The discovery of the Higgs boson in 2012 at the Large Hadron Collider marked the beginning of a comprehensive experimental program to measure its properties. Milestones since then include the observation of Higgs boson decays to γγ, ZZ, WW, ττ as well as precision measurements of its mass, spin, and couplings. Recently, the CMS and ATLAS Collaborations reported observations of the Higgs boson produced in association with a top quark pair thus representing the first direct measurements of the Higgs boson coupling to quarks. Today, on Aug. 28th, at a special seminar organized at CERN, the two collaborations presented another major achievement: the observation of Higgs boson decay to bottom quarks (H→ bb)
A precise measurement of the rate of the H→ bb process directly tests the Yukawa coupling of the Higgs boson to a down-type quark, and is necessary to solidify the Higgs boson as the possible sole source of mass generation in the fermion sector of the Standard Model (SM). While the decay of the Higgs boson to bottom quarks is the most frequent of all Higgs boson decays, it has been a real experimental challenge to observe it. This is on account of the overwhelmingly large background contribution from a number of other SM processes that can mimic its experimental signature characterized by the appearance of a bottom quark and anti-quark. The CMS Collaboration overcame this challenge by deploying modern sophisticated analysis tools and by focusing on particular signatures where a Higgs boson is produced in association with a vector boson V (a W or Z particle), a weak interaction process known as VH(bb), shown in the figure below, leading to a significant reduction in the background.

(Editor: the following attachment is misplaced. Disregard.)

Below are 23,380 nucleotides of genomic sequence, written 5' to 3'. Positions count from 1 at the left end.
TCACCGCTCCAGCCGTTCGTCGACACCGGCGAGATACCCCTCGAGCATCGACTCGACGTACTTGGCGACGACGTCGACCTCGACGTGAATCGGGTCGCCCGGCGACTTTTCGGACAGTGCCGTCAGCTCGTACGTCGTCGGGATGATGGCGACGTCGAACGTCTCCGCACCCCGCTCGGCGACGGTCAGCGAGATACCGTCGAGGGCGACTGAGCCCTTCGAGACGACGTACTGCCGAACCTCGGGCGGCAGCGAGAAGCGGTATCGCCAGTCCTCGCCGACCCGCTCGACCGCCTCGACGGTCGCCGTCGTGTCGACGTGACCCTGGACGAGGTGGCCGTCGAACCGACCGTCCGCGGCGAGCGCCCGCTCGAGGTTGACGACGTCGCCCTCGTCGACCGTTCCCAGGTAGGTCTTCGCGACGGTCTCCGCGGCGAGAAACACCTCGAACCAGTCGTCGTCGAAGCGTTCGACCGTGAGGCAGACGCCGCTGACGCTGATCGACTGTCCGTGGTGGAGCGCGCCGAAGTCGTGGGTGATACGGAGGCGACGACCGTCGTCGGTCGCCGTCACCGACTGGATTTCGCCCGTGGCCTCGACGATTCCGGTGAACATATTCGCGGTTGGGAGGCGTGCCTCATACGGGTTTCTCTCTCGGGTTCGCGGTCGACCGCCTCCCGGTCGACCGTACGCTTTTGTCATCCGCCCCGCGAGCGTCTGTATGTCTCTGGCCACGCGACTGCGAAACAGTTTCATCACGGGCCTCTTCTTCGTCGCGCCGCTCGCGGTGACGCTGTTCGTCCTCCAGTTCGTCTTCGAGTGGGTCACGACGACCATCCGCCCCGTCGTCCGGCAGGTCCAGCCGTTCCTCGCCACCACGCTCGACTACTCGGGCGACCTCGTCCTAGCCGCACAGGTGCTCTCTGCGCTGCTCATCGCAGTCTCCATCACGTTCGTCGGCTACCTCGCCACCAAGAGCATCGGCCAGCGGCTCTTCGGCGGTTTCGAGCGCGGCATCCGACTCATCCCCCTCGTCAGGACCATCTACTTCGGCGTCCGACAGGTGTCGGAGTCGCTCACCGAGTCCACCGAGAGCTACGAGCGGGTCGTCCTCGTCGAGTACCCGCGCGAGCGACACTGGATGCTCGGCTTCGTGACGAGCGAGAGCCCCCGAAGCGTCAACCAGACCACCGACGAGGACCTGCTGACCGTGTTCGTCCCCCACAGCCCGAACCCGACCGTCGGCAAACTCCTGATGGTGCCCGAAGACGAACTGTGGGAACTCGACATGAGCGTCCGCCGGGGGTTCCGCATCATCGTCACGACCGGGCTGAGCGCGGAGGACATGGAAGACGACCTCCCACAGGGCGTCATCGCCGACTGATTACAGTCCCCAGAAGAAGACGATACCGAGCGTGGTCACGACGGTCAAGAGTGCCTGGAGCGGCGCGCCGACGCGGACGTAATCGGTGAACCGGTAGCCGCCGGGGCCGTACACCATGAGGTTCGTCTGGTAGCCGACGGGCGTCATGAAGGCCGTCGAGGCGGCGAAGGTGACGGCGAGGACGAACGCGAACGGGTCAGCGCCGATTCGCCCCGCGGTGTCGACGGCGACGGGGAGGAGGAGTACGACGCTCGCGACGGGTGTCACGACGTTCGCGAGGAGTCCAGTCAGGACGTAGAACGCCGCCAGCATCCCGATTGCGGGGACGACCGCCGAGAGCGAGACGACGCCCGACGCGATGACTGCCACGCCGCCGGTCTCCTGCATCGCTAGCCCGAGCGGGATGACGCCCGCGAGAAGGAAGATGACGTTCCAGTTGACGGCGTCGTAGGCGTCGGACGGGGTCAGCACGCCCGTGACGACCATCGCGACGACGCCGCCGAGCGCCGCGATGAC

Data collected during the 2016 and 2017 runs at 13 TeV center-of-mass energy, as well as earlier data taken at 7 and 8 TeV, have been used by the CMS Collaboration to maximize the sensitivity of this measurement. An excess of events is observed with a significance of 4.8 standard deviations, over the expectation from the background-only hypothesis. The corresponding expected significance for the SM Higgs boson with a mass of 125.09 GeV is 4.9 standard deviations. A combination of all CMS search results for the H→ bb decay is performed, including all four primary production processes at the LHC: VH (reported above), gluon fusion, vector boson fusion, and associated production with top quarks. The observed (expected) signal significance is 5.6 (5.5) standard deviations and the measured production rate is compatible with the expected rate for the SM Higgs boson.
This result, just submitted to the journal Physical Review Letters, represents the observation of the H→ bb decay by the CMS experiment.
Candidate event showing the associated production of a Higgs boson and a Z boson, with the subsequent decay of the Higgs boson to a bottom quark and its antiparticle.
This current measurement is consistent with the SM expectation, however, its precision still leaves room for contributions from new physics. In the coming years, much more data will be collected and the precision will be improved in our quest to see if the Higgs boson reveals the presence of physics beyond the Standard Model.
Find out more about the H→ bb process: